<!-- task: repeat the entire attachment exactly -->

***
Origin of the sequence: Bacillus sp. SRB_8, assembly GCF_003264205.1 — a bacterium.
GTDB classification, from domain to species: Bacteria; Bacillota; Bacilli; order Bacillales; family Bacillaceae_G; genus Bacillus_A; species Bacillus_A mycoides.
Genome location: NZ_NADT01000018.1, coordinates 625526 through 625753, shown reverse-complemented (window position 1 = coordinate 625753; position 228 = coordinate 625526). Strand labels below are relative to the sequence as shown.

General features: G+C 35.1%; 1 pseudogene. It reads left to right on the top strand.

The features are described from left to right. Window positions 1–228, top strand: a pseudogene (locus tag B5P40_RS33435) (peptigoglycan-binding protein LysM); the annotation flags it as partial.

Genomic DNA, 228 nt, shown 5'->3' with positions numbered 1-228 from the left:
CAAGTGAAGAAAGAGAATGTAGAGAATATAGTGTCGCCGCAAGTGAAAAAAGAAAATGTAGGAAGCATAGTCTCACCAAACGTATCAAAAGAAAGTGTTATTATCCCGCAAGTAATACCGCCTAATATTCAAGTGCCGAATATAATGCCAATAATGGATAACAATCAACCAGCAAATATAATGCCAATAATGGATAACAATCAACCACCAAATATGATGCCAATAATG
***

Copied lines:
Origin of the sequence: Bacillus sp. SRB_8, assembly GCF_003264205.1 — a bacterium.
GTDB classification, from domain to species: Bacteria; Bacillota; Bacilli; order Bacillales; family Bacillaceae_G; genus Bacillus_A; species Bacillus_A mycoides.
Genome location: NZ_NADT01000018.1, coordinates 625526 through 625753, shown reverse-complemented (window position 1 = coordinate 625753; position 228 = coordinate 625526). Strand labels below are relative to the sequence as shown.

General features: G+C 35.1%; 1 pseudogene. It reads left to right on the top strand.

The features are described from left to right. Window positions 1–228, top strand: a pseudogene (locus tag B5P40_RS33435) (peptigoglycan-binding protein LysM); the annotation flags it as partial.

Genomic DNA, 228 nt, shown 5'->3' with positions numbered 1-228 from the left:
CAAGTGAAGAAAGAGAATGTAGAGAATATAGTGTCGCCGCAAGTGAAAAAAGAAAATGTAGGAAGCATAGTCTCACCAAACGTATCAAAAGAAAGTGTTATTATCCCGCAAGTAATACCGCCTAATATTCAAGTGCCGAATATAATGCCAATAATGGATAACAATCAACCAGCAAATATAATGCCAATAATGGATAACAATCAACCACCAAATATGATGCCAATAATG